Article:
| 6 ft 1 in (1.85 m)|
200 lb (91 kg)
|Teams|| Boston Bruins|
Toronto Maple Leafs
|Born|| June 16 1962,|
|NHL Draft|| 60th overall, 1980|
|Pro Career||1981 – 1995|
Thomas Joseph (Tom) Fergus (born June 16, 1962 in Chicago, Illinois and raised in Montreal, Quebec) is a retired professional ice hockey center who played 726 regular season games in the NHL for 12 seasons between 1981 and 1993.
Tom Fergus grew up in Canada where he played his junior hockey for the Peterborough Petes, and was selected 60th overall in the 1980 NHL Entry Draft. He only scored 14 points in his draft year, but found his stride the year following, improving to 43 goals and 88 points.
In 1981–82, Fergus surprisingly made a strong Boston team at the age of just 19, and turned in a fine rookie season with 15 goals and 39 points in 61 games. He quickly evolved into a solid, productive second-line center behind top-line pivot Barry Pederson, and his production jumped to 28 goals and 63 points in 1982–83.
With Pederson injured for much of the 1984–85 campaign, Fergus spent most of the season on Boston's top line, and set career highs with 30 goals and 73 points. He also made his international debut with the United States national team in the 1985 Ice Hockey World Championship tournament in Prague after the Bruins were knocked out in the first round of the Stanley Cup playoffs. However, with Pederson's return the following year along with Ken Linseman Boston was left with three scoring-line centers, and Fergus was dealt to the Toronto Maple Leafs for Bill Derlago.
Fergus immediately became Toronto's top center and set a new career high with 31 goals in 1985–86, as well as matching his career high of 73 points. However, his 1986–87 season was ruined by a viral infection which caused him to miss significant action, although he still produced well when healthy with 49 points in 57 games. He returned to form in 1988–89, registering a career high 45 assists and 67 points, although he drew criticism for his defensive play and his league-worst -38 rating.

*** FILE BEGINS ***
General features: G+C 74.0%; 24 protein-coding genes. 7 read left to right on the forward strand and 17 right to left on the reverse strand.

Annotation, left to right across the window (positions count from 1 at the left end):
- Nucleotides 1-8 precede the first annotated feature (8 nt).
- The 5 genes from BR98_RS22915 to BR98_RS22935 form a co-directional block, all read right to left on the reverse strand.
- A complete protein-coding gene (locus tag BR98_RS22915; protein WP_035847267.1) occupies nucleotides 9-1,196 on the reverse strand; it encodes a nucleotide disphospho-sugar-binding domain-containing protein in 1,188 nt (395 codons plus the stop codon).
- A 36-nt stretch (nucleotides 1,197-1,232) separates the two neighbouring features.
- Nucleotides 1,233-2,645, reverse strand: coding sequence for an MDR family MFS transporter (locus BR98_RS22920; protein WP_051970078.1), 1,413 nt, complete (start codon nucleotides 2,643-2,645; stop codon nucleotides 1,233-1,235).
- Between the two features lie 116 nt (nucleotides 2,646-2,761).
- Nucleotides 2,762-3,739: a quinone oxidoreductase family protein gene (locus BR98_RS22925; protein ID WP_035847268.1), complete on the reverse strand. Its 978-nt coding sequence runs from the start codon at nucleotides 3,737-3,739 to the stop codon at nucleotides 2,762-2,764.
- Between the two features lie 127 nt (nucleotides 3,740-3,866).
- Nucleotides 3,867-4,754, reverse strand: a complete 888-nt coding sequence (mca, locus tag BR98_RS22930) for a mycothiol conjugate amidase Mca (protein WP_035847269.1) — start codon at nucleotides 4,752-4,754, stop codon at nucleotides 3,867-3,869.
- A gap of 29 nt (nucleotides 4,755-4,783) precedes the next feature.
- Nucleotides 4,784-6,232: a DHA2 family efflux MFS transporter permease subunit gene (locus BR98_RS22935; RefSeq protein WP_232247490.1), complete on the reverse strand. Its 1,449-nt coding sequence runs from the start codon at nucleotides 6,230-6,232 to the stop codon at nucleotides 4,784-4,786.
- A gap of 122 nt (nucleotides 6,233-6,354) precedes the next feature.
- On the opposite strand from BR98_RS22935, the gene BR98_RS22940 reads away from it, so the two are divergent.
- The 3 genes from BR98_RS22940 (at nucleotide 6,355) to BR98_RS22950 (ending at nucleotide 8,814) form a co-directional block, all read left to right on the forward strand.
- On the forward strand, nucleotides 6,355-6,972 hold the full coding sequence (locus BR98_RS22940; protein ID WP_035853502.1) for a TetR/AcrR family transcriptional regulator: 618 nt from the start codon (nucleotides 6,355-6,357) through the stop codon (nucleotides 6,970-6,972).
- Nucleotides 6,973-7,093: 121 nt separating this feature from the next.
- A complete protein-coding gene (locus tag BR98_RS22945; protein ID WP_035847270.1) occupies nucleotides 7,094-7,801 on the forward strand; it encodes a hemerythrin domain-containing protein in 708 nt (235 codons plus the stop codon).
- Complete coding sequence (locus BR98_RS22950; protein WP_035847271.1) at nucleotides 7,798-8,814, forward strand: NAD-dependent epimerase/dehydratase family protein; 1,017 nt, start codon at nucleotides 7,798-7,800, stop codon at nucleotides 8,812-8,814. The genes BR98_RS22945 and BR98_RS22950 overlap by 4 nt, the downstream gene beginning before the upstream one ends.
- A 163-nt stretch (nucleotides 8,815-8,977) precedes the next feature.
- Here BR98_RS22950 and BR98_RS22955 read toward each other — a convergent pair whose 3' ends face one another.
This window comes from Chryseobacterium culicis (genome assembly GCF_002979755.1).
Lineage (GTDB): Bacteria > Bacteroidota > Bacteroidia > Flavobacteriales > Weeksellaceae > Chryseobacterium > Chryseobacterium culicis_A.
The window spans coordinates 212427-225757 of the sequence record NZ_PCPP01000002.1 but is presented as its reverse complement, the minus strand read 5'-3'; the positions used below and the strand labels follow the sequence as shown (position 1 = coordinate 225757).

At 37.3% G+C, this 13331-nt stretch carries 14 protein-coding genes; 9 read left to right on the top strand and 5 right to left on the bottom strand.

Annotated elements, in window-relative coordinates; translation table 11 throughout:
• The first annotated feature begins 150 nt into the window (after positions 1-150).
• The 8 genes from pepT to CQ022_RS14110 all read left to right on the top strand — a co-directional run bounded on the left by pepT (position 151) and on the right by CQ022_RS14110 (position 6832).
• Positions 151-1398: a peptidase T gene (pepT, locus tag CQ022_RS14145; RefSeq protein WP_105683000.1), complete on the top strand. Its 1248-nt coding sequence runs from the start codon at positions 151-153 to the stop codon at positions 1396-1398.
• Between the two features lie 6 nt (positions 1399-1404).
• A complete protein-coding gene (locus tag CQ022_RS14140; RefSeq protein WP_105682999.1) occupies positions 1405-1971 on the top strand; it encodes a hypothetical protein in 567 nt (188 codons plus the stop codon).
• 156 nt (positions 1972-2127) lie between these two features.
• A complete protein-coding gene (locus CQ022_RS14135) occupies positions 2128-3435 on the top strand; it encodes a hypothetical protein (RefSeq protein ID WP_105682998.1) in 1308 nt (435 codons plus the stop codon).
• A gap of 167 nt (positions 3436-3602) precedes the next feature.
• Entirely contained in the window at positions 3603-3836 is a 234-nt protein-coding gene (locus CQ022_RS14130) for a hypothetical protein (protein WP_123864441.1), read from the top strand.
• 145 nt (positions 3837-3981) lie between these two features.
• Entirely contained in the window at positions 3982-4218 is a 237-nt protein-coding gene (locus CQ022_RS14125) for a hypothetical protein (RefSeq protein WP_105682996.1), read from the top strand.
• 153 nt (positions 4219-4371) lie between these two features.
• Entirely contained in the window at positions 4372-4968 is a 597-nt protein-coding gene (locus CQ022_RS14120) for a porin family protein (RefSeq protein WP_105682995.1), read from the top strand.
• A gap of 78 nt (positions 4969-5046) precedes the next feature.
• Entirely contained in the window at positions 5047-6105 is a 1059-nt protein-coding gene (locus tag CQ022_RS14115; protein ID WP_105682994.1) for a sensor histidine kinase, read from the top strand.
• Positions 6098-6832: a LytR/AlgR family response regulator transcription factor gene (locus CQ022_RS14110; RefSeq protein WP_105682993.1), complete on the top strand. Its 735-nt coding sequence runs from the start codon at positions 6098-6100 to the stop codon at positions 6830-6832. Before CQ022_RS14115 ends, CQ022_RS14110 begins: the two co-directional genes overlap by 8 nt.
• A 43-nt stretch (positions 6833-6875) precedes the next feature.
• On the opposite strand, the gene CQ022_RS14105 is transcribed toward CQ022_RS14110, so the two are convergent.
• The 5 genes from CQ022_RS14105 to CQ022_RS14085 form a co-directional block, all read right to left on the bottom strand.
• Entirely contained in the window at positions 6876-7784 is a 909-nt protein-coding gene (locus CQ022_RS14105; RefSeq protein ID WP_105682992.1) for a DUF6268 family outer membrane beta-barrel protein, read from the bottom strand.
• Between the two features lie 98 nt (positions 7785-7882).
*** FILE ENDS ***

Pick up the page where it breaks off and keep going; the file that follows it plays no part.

Midway through the 1989–90 season, Fergus suffered a serious groin injury which caused him to miss two months of action. Although he returned for the playoffs, the injury lingered and forced him to have surgery early in the 1990–91 campaign. He missed almost the entire season, recording 9 points in just 14 games.
After a poor start to the 1991–92 season, Fergus was placed on waivers and claimed by the Vancouver Canucks. His scoring touch returned with Vancouver, as he scored 14 goals and 34 points in just 44 games, including a number of clutch goals down the stretch. He added 5 goals and 8 points in 13 playoff games. However, he was used as a utility player in a more limited role the following year, and registered 14 points in 36 games.
After being released by Vancouver, Fergus signed in Switzerland with EV Zug and spent two seasons there before retiring in 1995. He finished his career with 235 goals and 346 assists for 581 points in 726 NHL games, along with 499 penalty minutes.
Fergus now resides in Oakville, Ontario where he is active in the Toronto Maple Leaf alumni association and owns a promotional clothing company, Blue Leaf Limited. His daughter, Katie Fergus plays for the Robert Morris Colonials women's ice hockey program.
- Tom Fergus's career stats at The Internet Hockey Database
- Tom Fergus's biography at Legends of Hockey
- Profile at hockeydraftcentral.com
|This page uses content from Wikipedia. The original article was at Tom Fergus. The list of authors can be seen in the page history. As with Ice Hockey Wiki, the text of Wikipedia is available under the Creative Commons Attribution-Share Alike License 3.0 (Unported) (CC-BY-SA).|
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